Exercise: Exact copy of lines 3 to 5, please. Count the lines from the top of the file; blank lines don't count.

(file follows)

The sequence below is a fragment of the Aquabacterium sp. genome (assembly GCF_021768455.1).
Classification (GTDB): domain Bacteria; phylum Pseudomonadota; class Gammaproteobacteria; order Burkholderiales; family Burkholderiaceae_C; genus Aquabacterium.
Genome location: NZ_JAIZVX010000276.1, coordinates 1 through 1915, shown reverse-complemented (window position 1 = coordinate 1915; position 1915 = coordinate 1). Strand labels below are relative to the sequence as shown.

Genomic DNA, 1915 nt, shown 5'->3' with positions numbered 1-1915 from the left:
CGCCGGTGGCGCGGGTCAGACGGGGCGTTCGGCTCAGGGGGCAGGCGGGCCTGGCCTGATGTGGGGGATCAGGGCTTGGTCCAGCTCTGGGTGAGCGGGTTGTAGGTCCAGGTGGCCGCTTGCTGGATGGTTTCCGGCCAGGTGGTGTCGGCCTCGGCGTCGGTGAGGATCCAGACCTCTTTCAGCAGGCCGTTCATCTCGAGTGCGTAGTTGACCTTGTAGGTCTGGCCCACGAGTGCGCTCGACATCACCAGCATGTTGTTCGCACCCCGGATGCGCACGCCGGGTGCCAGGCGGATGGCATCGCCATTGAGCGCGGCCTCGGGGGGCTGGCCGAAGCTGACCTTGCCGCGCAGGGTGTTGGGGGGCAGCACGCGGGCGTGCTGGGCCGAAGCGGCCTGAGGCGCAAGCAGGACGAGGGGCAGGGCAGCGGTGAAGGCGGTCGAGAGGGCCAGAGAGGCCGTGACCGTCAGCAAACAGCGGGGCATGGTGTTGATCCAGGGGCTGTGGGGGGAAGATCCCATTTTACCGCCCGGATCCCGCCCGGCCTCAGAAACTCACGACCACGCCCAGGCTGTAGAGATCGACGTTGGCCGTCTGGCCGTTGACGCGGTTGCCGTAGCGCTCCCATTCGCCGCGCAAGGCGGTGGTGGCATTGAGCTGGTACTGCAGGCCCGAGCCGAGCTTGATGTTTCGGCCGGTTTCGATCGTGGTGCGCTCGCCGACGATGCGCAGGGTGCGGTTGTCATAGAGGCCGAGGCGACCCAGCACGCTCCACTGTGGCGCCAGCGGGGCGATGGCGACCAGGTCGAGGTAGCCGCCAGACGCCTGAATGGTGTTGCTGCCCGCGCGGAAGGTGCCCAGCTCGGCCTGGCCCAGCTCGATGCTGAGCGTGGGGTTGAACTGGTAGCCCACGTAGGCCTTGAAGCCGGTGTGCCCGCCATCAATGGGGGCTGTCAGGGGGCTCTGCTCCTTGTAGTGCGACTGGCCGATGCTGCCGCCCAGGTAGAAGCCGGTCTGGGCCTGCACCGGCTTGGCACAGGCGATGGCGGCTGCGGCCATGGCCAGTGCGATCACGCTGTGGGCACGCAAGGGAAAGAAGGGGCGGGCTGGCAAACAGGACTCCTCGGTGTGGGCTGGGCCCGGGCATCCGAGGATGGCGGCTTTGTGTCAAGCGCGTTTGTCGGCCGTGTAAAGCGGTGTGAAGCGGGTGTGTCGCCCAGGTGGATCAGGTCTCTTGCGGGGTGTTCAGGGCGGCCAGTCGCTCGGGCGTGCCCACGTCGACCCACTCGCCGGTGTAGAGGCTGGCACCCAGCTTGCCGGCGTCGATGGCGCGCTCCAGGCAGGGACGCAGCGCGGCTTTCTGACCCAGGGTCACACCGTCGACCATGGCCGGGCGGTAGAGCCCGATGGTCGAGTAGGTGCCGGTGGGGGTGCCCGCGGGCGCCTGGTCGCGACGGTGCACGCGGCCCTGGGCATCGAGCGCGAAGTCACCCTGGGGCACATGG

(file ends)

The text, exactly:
Genome location: NZ_JAIZVX010000276.1, coordinates 1 through 1915, shown reverse-complemented (window position 1 = coordinate 1915; position 1915 = coordinate 1). Strand labels below are relative to the sequence as shown.

Genomic DNA, 1915 nt, shown 5'->3' with positions numbered 1-1915 from the left:
CGCCGGTGGCGCGGGTCAGACGGGGCGTTCGGCTCAGGGGGCAGGCGGGCCTGGCCTGATGTGGGGGATCAGGGCTTGGTCCAGCTCTGGGTGAGCGGGTTGTAGGTCCAGGTGGCCGCTTGCTGGATGGTTTCCGGCCAGGTGGTGTCGGCCTCGGCGTCGGTGAGGATCCAGACCTCTTTCAGCAGGCCGTTCATCTCGAGTGCGTAGTTGACCTTGTAGGTCTGGCCCACGAGTGCGCTCGACATCACCAGCATGTTGTTCGCACCCCGGATGCGCACGCCGGGTGCCAGGCGGATGGCATCGCCATTGAGCGCGGCCTCGGGGGGCTGGCCGAAGCTGACCTTGCCGCGCAGGGTGTTGGGGGGCAGCACGCGGGCGTGCTGGGCCGAAGCGGCCTGAGGCGCAAGCAGGACGAGGGGCAGGGCAGCGGTGAAGGCGGTCGAGAGGGCCAGAGAGGCCGTGACCGTCAGCAAACAGCGGGGCATGGTGTTGATCCAGGGGCTGTGGGGGGAAGATCCCATTTTACCGCCCGGATCCCGCCCGGCCTCAGAAACTCACGACCACGCCCAGGCTGTAGAGATCGACGTTGGCCGTCTGGCCGTTGACGCGGTTGCCGTAGCGCTCCCATTCGCCGCGCAAGGCGGTGGTGGCATTGAGCTGGTACTGCAGGCCCGAGCCGAGCTTGATGTTTCGGCCGGTTTCGATCGTGGTGCGCTCGCCGACGATGCGCAGGGTGCGGTTGTCATAGAGGCCGAGGCGACCCAGCACGCTCCACTGTGGCGCCAGCGGGGCGATGGCGACCAGGTCGAGGTAGCCGCCAGACGCCTGAATGGTGTTGCTGCCCGCGCGGAAGGTGCCCAGCTCGGCCTGGCCCAGCTCGATGCTGAGCGTGGGGTTGAACTGGTAGCCCACGTAGGCCTTGAAGCCGGTGTGCCCGCCATCAATGGGGGCTGTCAGGGGGCTCTGCTCCTTGTAGTGCGACTGGCCGATGCTGCCGCCCAGGTAGAAGCCGGTCTGGGCCTGCACCGGCTTGGCACAGGCGATGGCGGCTGCGGCCATGGCCAGTGCGATCACGCTGTGGGCACGCAAGGGAAAGAAGGGGCGGGCTGGCAAACAGGACTCCTCGGTGTGGGCTGGGCCCGGGCATCCGAGGATGGCGGCTTTGTGTCAAGCGCGTTTGTCGGCCGTGTAAAGCGGTGTGAAGCGGGTGTGTCGCCCAGGTGGATCAGGTCTCTTGCGGGGTGTTCAGGGCGGCCAGTCGCTCGGGCGTGCCCACGTCGACCCACTCGCCGGTGTAGAGGCTGGCACCCAGCTTGCCGGCGTCGATGGCGCGCTCCAGGCAGGGACGCAGCGCGGCTTTCTGACCCAGGGTCACACCGTCGACCATGGCCGGGCGGTAGAGCCCGATGGTCGAGTAGGTGCCGGTGGGGGTGCCCGCGGGCGCCTGGTCGCGACGGTGCACGCGGCCCTGGGCATCGAGCGCGAAGTCACCCTGGGGCACATGG